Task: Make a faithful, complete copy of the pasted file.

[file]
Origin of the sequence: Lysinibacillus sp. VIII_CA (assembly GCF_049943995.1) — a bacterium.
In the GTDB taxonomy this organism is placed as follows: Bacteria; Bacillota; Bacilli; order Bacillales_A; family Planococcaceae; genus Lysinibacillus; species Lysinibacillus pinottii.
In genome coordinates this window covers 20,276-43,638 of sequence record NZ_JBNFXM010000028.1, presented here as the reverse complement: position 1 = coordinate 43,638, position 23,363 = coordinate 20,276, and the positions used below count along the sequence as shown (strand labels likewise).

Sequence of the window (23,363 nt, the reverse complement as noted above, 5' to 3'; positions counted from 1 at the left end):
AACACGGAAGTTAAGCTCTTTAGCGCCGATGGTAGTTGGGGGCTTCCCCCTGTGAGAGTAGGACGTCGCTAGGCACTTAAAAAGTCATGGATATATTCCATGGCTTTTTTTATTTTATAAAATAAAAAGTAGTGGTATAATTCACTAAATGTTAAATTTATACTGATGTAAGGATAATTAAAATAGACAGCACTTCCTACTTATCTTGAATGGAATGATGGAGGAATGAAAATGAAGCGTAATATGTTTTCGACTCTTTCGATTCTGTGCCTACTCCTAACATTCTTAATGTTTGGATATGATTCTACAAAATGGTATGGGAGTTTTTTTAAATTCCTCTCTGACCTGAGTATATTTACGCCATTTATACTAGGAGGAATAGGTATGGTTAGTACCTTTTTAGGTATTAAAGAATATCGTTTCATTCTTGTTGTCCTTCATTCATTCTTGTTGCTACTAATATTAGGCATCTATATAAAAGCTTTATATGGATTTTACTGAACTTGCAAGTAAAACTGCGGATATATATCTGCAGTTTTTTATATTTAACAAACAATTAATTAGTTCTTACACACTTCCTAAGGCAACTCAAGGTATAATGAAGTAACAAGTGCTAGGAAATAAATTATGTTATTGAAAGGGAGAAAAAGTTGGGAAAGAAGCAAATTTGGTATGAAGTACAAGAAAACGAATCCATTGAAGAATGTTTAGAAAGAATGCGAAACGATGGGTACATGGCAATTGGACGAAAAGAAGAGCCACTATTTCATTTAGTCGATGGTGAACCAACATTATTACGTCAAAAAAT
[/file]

Origin of the sequence: Lysinibacillus sp. VIII_CA (assembly GCF_049943995.1) — a bacterium.
In the GTDB taxonomy this organism is placed as follows: Bacteria; Bacillota; Bacilli; order Bacillales_A; family Planococcaceae; genus Lysinibacillus; species Lysinibacillus pinottii.
In genome coordinates this window covers 20,276-43,638 of sequence record NZ_JBNFXM010000028.1, presented here as the reverse complement: position 1 = coordinate 43,638, position 23,363 = coordinate 20,276, and the positions used below count along the sequence as shown (strand labels likewise).

Sequence of the window (23,363 nt, the reverse complement as noted above, 5' to 3'; positions counted from 1 at the left end):
AACACGGAAGTTAAGCTCTTTAGCGCCGATGGTAGTTGGGGGCTTCCCCCTGTGAGAGTAGGACGTCGCTAGGCACTTAAAAAGTCATGGATATATTCCATGGCTTTTTTTATTTTATAAAATAAAAAGTAGTGGTATAATTCACTAAATGTTAAATTTATACTGATGTAAGGATAATTAAAATAGACAGCACTTCCTACTTATCTTGAATGGAATGATGGAGGAATGAAAATGAAGCGTAATATGTTTTCGACTCTTTCGATTCTGTGCCTACTCCTAACATTCTTAATGTTTGGATATGATTCTACAAAATGGTATGGGAGTTTTTTTAAATTCCTCTCTGACCTGAGTATATTTACGCCATTTATACTAGGAGGAATAGGTATGGTTAGTACCTTTTTAGGTATTAAAGAATATCGTTTCATTCTTGTTGTCCTTCATTCATTCTTGTTGCTACTAATATTAGGCATCTATATAAAAGCTTTATATGGATTTTACTGAACTTGCAAGTAAAACTGCGGATATATATCTGCAGTTTTTTATATTTAACAAACAATTAATTAGTTCTTACACACTTCCTAAGGCAACTCAAGGTATAATGAAGTAACAAGTGCTAGGAAATAAATTATGTTATTGAAAGGGAGAAAAAGTTGGGAAAGAAGCAAATTTGGTATGAAGTACAAGAAAACGAATCCATTGAAGAATGTTTAGAAAGAATGCGAAACGATGGGTACATGGCAATTGGACGAAAAGAAGAGCCACTATTTCATTTAGTCGATGGTGAACCAACATTATTACGTCAAAAAAT